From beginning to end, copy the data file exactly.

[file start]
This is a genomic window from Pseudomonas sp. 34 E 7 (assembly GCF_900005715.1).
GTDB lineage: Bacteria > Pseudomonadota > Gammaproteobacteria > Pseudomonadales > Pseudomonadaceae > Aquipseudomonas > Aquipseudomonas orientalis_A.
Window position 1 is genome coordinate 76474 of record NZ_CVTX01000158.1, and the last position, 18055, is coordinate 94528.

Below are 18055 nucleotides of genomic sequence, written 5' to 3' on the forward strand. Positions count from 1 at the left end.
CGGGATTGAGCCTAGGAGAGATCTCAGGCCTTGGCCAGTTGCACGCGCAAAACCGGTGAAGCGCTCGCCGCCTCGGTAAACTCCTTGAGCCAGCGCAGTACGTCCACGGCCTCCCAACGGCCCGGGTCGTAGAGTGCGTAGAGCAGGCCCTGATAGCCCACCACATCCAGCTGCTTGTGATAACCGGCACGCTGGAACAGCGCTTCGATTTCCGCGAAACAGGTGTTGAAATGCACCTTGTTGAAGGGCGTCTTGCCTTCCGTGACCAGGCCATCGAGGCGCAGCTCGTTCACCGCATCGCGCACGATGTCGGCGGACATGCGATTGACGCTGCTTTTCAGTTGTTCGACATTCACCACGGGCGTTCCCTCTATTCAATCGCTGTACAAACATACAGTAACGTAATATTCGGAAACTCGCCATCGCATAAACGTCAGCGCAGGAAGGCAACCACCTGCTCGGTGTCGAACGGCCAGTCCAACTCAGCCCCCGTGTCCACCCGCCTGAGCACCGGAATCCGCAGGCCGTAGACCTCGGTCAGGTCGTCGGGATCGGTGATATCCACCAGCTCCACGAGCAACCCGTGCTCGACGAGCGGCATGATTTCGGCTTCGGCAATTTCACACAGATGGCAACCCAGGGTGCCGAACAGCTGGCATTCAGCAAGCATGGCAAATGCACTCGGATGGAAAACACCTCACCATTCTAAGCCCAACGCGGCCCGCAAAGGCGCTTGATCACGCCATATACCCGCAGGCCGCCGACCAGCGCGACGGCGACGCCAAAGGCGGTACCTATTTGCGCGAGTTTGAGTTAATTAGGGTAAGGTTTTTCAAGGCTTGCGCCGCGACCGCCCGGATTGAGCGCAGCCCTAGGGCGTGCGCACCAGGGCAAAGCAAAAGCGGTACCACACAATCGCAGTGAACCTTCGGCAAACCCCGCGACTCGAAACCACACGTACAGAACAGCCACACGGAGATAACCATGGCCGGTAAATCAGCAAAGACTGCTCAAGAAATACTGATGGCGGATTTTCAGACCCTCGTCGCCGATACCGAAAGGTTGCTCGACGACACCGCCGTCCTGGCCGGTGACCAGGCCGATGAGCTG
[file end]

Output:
This is a genomic window from Pseudomonas sp. 34 E 7 (assembly GCF_900005715.1).
GTDB lineage: Bacteria > Pseudomonadota > Gammaproteobacteria > Pseudomonadales > Pseudomonadaceae > Aquipseudomonas > Aquipseudomonas orientalis_A.
Window position 1 is genome coordinate 76474 of record NZ_CVTX01000158.1, and the last position, 18055, is coordinate 94528.

Below are 18055 nucleotides of genomic sequence, written 5' to 3' on the forward strand. Positions count from 1 at the left end.
CGGGATTGAGCCTAGGAGAGATCTCAGGCCTTGGCCAGTTGCACGCGCAAAACCGGTGAAGCGCTCGCCGCCTCGGTAAACTCCTTGAGCCAGCGCAGTACGTCCACGGCCTCCCAACGGCCCGGGTCGTAGAGTGCGTAGAGCAGGCCCTGATAGCCCACCACATCCAGCTGCTTGTGATAACCGGCACGCTGGAACAGCGCTTCGATTTCCGCGAAACAGGTGTTGAAATGCACCTTGTTGAAGGGCGTCTTGCCTTCCGTGACCAGGCCATCGAGGCGCAGCTCGTTCACCGCATCGCGCACGATGTCGGCGGACATGCGATTGACGCTGCTTTTCAGTTGTTCGACATTCACCACGGGCGTTCCCTCTATTCAATCGCTGTACAAACATACAGTAACGTAATATTCGGAAACTCGCCATCGCATAAACGTCAGCGCAGGAAGGCAACCACCTGCTCGGTGTCGAACGGCCAGTCCAACTCAGCCCCCGTGTCCACCCGCCTGAGCACCGGAATCCGCAGGCCGTAGACCTCGGTCAGGTCGTCGGGATCGGTGATATCCACCAGCTCCACGAGCAACCCGTGCTCGACGAGCGGCATGATTTCGGCTTCGGCAATTTCACACAGATGGCAACCCAGGGTGCCGAACAGCTGGCATTCAGCAAGCATGGCAAATGCACTCGGATGGAAAACACCTCACCATTCTAAGCCCAACGCGGCCCGCAAAGGCGCTTGATCACGCCATATACCCGCAGGCCGCCGACCAGCGCGACGGCGACGCCAAAGGCGGTACCTATTTGCGCGAGTTTGAGTTAATTAGGGTAAGGTTTTTCAAGGCTTGCGCCGCGACCGCCCGGATTGAGCGCAGCCCTAGGGCGTGCGCACCAGGGCAAAGCAAAAGCGGTACCACACAATCGCAGTGAACCTTCGGCAAACCCCGCGACTCGAAACCACACGTACAGAACAGCCACACGGAGATAACCATGGCCGGTAAATCAGCAAAGACTGCTCAAGAAATACTGATGGCGGATTTTCAGACCCTCGTCGCCGATACCGAAAGGTTGCTCGACGACACCGCCGTCCTGGCCGGTGACCAGGCCGATGAGCTG